This cell-phone photo taken two days ago at the local CVS epitomizes the crazy fall retail mash-up. The earliest of the holidays is still nearly a month away.

From left: a rack of Halloween costumes, a two-sided display of Hallmark Christmas and Hanukkah cards, and several shelves of Thanksgiving decorations.

Excuse me. I'm looking for some Valentine's Day cards. Which aisle are they located on?

Tuesday, October 02, 2007

A porch with a view (redux)

Sunset, Warwick, Rhode Island, October 1, 2007

Now that's what I'm talkin' about.

Earlier the same evening, said porch hosted a comely green visitor, possibly on the lookout for a suitor. She has since relocated to our hydrangea bush, the better to wait discreetly amid the foliage.

Nous sommes tous Americains

One of the hardest challenges of my humanity and my faith is the instruction to accept "the least of these" as my equal, as my brother or sister. I'm talking about people I find repellent physically, morally, intellectually, or any other way. Acknowledging that I and mine are intrinsically no better than these "others" is something I work on daily and pray for often.

We recently moved from an Ivy college town to a blue-collar, honky-tonk beach community. I love it here. I went to Mass in the little local church for the first time this Sunday and was floored by people's simple appreciation of one another. Their earnest love for their community in all its manifestations - for the young woman with Down syndrome who skipped up and down the center aisle bubbling with joy, for the dreadlocked altar server ringing the communion bells with gusto, for the homely but passionate homily offered by a burly deacon - suffused me with warmth. No one was dressed out of the Talbots catalog, and no one cared one whit.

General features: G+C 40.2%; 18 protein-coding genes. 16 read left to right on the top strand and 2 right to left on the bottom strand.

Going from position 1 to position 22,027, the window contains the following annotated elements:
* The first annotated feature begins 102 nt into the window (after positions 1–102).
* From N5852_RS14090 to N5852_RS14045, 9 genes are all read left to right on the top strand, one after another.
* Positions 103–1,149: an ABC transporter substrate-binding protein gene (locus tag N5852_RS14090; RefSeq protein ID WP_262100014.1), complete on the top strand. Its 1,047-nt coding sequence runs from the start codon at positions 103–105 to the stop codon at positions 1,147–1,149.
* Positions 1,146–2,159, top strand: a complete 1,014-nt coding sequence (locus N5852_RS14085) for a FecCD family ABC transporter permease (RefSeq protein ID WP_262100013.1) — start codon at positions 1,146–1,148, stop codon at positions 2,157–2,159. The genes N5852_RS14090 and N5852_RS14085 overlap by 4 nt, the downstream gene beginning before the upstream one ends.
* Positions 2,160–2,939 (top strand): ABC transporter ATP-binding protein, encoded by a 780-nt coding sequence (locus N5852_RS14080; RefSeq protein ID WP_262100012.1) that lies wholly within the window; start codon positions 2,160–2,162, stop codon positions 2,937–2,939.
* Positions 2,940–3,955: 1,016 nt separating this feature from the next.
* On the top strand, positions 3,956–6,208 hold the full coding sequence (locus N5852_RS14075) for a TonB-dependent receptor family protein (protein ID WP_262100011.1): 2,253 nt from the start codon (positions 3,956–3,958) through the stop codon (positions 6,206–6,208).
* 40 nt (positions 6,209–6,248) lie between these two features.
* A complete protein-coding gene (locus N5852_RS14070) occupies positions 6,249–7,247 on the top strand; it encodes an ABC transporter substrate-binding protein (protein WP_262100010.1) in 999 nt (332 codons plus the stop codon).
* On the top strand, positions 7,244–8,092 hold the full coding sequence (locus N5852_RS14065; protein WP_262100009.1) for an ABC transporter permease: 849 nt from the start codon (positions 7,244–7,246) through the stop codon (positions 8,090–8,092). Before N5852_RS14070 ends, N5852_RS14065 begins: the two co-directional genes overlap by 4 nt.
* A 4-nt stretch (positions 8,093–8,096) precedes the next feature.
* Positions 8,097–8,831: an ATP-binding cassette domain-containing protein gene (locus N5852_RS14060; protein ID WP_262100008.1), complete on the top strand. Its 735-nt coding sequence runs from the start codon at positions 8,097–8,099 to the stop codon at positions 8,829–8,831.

Socioeconomically, the population of our new neighborhood is all over the place, from one-parent families in Chapter 8 low-income housing to truck drivers (one keeps her huge blue rig at the end of our street) to white-collar types like us who love the waterfront and the low-key atmosphere. Talk about your slice of American life. Our neighbor down the street, a single mom who lives with her custodian boyfriend, is between jobs at the moment, uses vernacular constructions ("she don't got no..." etc.), smokes like a chimney, and wants to drive race cars. Her irregular grammar fails to mask her innate intelligence. I enjoy our front-porch talks.

When you step outside the rarefied environs of the wealthy and the highly educated, you get a bracing, quintessentially American lesson in difference and equality. If you're lucky, you begin not only to tolerate but to appreciate your neighbors - your proximate brothers and sisters - as individuals with values you might not personally embrace, but at least can comprehend and maybe even respect.

This post inspired by Ian's blog this morning.

Monday, October 01, 2007

Littering the blogosphere

Often I want to write here but fear I have nothing substantive to say. Cute grandbaby photos are popular with friends, but I didn't set out to create an online photo album. I'm a writer, dammit. Shouldn't I have more words in me?

Curiously, I'm seldom at a loss when it comes to leaving comments on other people's blogs. I love jumping in with my perspective on an interesting event or idea advanced by someone else. Today, for example, I very much enjoyed Rabbi Neil Fleischmann's meditation on the things we leave unsaid. He inspired me to leave this comment:

To me, what we leave unsaid is the essence of loneliness. What we cannot share isolates us in the universe, a human circumstance that is frightening and humbling. The idea of G-d helps to assuage the awful chilling isolation. If we have Him, our thoughts, our inner self, are shared by default. Maybe that too is a slightly scary thought! ;-)

The Anne-Critic that lives in my brain asks, "So, why aren't you coming up with good stuff like Neil? and Ian? and Mary? and Helen Jane? (I'll stop there; the list goes on.) Why are you only the smart-aleck who fires off zingy ripostes, not the original thinker?

If I can throttle the critic-at-large long enough, I may be able to appreciate my talent as a reactor. After I encounter a provocative idea, I turn it over in my mind and see what shakes loose. Then I post my reaction. In person, this would further a conversation and perhaps send it in unanticipated directions. Not so much online, although some of my favorite bloggers do respond to comments.

You may never read any Great Thoughts here. (Laughing at the very idea!) But the Web has snared hundreds of comments I've tossed into cyberspace. When someone's words touch me, I reach back and affirm the connection.